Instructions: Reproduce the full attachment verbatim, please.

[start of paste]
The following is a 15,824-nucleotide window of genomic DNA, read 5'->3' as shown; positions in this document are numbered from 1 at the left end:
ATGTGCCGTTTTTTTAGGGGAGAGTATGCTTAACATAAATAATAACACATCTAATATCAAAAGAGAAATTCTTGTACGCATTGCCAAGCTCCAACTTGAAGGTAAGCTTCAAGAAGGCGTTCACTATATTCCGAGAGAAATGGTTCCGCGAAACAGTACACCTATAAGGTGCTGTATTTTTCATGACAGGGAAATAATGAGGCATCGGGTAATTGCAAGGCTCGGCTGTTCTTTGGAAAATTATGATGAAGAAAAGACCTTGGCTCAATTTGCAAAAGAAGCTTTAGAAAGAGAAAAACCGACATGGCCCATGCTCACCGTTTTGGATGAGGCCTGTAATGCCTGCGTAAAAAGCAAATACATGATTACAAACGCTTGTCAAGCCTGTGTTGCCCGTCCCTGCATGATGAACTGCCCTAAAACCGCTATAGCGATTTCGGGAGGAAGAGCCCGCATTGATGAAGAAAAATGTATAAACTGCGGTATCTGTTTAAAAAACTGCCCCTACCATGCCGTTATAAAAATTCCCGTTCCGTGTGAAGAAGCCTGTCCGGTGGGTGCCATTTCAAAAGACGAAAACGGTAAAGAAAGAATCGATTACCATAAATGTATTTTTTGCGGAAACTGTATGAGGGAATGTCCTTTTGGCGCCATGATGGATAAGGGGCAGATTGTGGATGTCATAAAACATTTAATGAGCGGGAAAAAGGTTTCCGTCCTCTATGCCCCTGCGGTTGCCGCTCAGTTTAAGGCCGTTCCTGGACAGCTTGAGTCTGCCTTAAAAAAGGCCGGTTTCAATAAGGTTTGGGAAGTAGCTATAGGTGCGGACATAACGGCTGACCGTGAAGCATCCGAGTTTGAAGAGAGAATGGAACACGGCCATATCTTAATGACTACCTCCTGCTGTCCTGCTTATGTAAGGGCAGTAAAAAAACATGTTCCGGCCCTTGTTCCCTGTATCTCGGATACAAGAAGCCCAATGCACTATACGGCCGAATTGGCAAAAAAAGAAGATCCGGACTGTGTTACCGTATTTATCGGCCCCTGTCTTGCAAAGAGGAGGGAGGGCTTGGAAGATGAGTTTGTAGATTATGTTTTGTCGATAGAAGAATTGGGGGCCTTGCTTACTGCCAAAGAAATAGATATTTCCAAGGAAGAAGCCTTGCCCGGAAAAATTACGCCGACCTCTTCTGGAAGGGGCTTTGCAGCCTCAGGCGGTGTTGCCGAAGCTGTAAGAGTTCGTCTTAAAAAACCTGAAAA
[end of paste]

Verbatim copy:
The following is a 15,824-nucleotide window of genomic DNA, read 5'->3' as shown; positions in this document are numbered from 1 at the left end:
ATGTGCCGTTTTTTTAGGGGAGAGTATGCTTAACATAAATAATAACACATCTAATATCAAAAGAGAAATTCTTGTACGCATTGCCAAGCTCCAACTTGAAGGTAAGCTTCAAGAAGGCGTTCACTATATTCCGAGAGAAATGGTTCCGCGAAACAGTACACCTATAAGGTGCTGTATTTTTCATGACAGGGAAATAATGAGGCATCGGGTAATTGCAAGGCTCGGCTGTTCTTTGGAAAATTATGATGAAGAAAAGACCTTGGCTCAATTTGCAAAAGAAGCTTTAGAAAGAGAAAAACCGACATGGCCCATGCTCACCGTTTTGGATGAGGCCTGTAATGCCTGCGTAAAAAGCAAATACATGATTACAAACGCTTGTCAAGCCTGTGTTGCCCGTCCCTGCATGATGAACTGCCCTAAAACCGCTATAGCGATTTCGGGAGGAAGAGCCCGCATTGATGAAGAAAAATGTATAAACTGCGGTATCTGTTTAAAAAACTGCCCCTACCATGCCGTTATAAAAATTCCCGTTCCGTGTGAAGAAGCCTGTCCGGTGGGTGCCATTTCAAAAGACGAAAACGGTAAAGAAAGAATCGATTACCATAAATGTATTTTTTGCGGAAACTGTATGAGGGAATGTCCTTTTGGCGCCATGATGGATAAGGGGCAGATTGTGGATGTCATAAAACATTTAATGAGCGGGAAAAAGGTTTCCGTCCTCTATGCCCCTGCGGTTGCCGCTCAGTTTAAGGCCGTTCCTGGACAGCTTGAGTCTGCCTTAAAAAAGGCCGGTTTCAATAAGGTTTGGGAAGTAGCTATAGGTGCGGACATAACGGCTGACCGTGAAGCATCCGAGTTTGAAGAGAGAATGGAACACGGCCATATCTTAATGACTACCTCCTGCTGTCCTGCTTATGTAAGGGCAGTAAAAAAACATGTTCCGGCCCTTGTTCCCTGTATCTCGGATACAAGAAGCCCAATGCACTATACGGCCGAATTGGCAAAAAAAGAAGATCCGGACTGTGTTACCGTATTTATCGGCCCCTGTCTTGCAAAGAGGAGGGAGGGCTTGGAAGATGAGTTTGTAGATTATGTTTTGTCGATAGAAGAATTGGGGGCCTTGCTTACTGCCAAAGAAATAGATATTTCCAAGGAAGAAGCCTTGCCCGGAAAAATTACGCCGACCTCTTCTGGAAGGGGCTTTGCAGCCTCAGGCGGTGTTGCCGAAGCTGTAAGAGTTCGTCTTAAAAAACCTGAAAA